Behind today's record-high unemployment for the postwar period lie permanent shifts in how and where we work. Prosperity will not soon return to all sectors of the economy, even when average business profits start to gain. Among the major employment trends:

* The decline of the skilled blue-collar worker. Production workers, predominantly male, are the hardest hit in any recession. Fewer people buy goods, so less goods have to be produced. Over the years, blue-collar workers have adapted their lives to cyclical layoffs, through private savings and union-negotiated programs for supplemental unemployment benefits. Their typical unemployment strategy: Wait it out.

But this recession has made it clear that thousands of blue-collar jobs are vanishing forever. To become competitive with the Japanese, for example, American automakers will have to turn out cars with half the present number of workers, according to William J. Abernathy of the Harvard Business School. The steel industry is shrinking. The probability of continued high mortgage rates puts a damper on housing and the home-appliance industry.

Thousands of blue-collar workers will have to train themselves for other work. Many will never again earn as high a real wage as they earned in the 1970s. High-school graduates should think about computer-service, telephone-repair and office-machine maintenance jobs, instead of leaving their resumes at the local industrial plant.

* A surge in women's work. Many more women work in low-paid service industries, like restaurants and hospitals, than in production industries. During this recession, layoffs in the service sector have been far less severe. For example, the unemployment rate among communications and telephone workers was only 2.2 percent in the second quarter, compared with 22.1 percent in the steel industry.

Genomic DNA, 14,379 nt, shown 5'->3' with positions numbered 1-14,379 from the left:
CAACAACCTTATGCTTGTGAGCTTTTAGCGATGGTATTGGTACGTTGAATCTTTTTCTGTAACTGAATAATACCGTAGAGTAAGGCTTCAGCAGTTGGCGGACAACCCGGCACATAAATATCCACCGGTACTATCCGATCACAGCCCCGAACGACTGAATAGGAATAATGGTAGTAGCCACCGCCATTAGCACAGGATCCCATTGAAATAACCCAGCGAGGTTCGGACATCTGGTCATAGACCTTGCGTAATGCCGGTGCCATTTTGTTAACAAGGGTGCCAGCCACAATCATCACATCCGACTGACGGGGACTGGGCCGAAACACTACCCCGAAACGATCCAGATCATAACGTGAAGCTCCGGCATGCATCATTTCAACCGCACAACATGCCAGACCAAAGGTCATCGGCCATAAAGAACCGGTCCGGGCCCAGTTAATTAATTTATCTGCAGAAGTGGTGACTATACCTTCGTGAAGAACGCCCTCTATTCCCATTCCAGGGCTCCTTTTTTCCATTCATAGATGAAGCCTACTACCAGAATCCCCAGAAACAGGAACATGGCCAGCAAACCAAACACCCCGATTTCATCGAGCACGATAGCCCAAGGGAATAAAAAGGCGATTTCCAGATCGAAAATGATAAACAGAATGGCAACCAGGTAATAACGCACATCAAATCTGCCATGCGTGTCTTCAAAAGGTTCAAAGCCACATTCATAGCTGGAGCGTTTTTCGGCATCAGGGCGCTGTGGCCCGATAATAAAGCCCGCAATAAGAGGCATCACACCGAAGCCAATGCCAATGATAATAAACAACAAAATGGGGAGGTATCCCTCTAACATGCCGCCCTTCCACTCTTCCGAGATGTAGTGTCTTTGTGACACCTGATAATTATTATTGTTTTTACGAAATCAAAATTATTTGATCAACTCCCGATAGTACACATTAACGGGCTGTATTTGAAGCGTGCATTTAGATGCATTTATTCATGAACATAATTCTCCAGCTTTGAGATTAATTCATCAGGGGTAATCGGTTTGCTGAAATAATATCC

Throughout this recession, adult female unemployment has been no worse than adult male unemployment and sometimes a lot better--an unprecedented sign of job stability. Usually, female unemployment is much higher.

As the economy recovers, low-level female workers will find work more readily than their male, blue-collar counterparts. They'll be nurse's aides, clerks, child-care workers, sales personnel and fast-food workers. But despite the demand for their services, they'll still be paid the lowest possible wage. The way to prosperity for women continues to lead away from women's work and into men's jobs.

* The intractability of teen-age unemployment. Jobs for young people steadily eroded over the 1970s, for several reasons: Many farm jobs vanished; federal minimum-wage laws may have priced young people out of the market in low-wage areas of the country; also the giant baby-boom generation entered the work force and displaced the least-skilled workers, many of them young.

The usual teen-age unemployment strategy: Work part-time and "off the books." Parents may have to support their children longer than they expected. Working-age teen-agers make up about 9 percent of the population but 20 percent of the unemployed in June. White teen-age unemployment stood at 19.4 percent; black, at a shameful record of 52.6 percent.

* An improvement in the family support system. About 70 percent of the unemployed live in a family where someone else is working, according to a recent study by the Labor Department. Two-income families manage joblessness much better than others. The annual median income of a working couple drops 31 percent if the husband goes through a period of unemployment, and 23.5 percent if the wife is laid off. By contrast, the income of a single-parent family drops 41.3 percent if the parent is male, and 43 percent when the single parent is female.

* The growing armies of the unemployed, stranded in the Sun Belt. Technical, professional and secretarial jobs can still be had in the nation's few remaining boom towns. But skilled factory work is scarce, and unskilled work is almost nonexistent. Authorities in California, Colorado and Texas report people sleeping in cars and knocking on church doors for food.

When work is found, it often pays much less than the migrant expected. Employment specialists advise the unemployed to leave their families at home when they venture out for work. Make a final family move only when you have a job and a place to stay.

* The growth of white-collar America. More than half the work force now wears a white collar to work. For the younger generation, education, technical training and social skills will be the pathway to success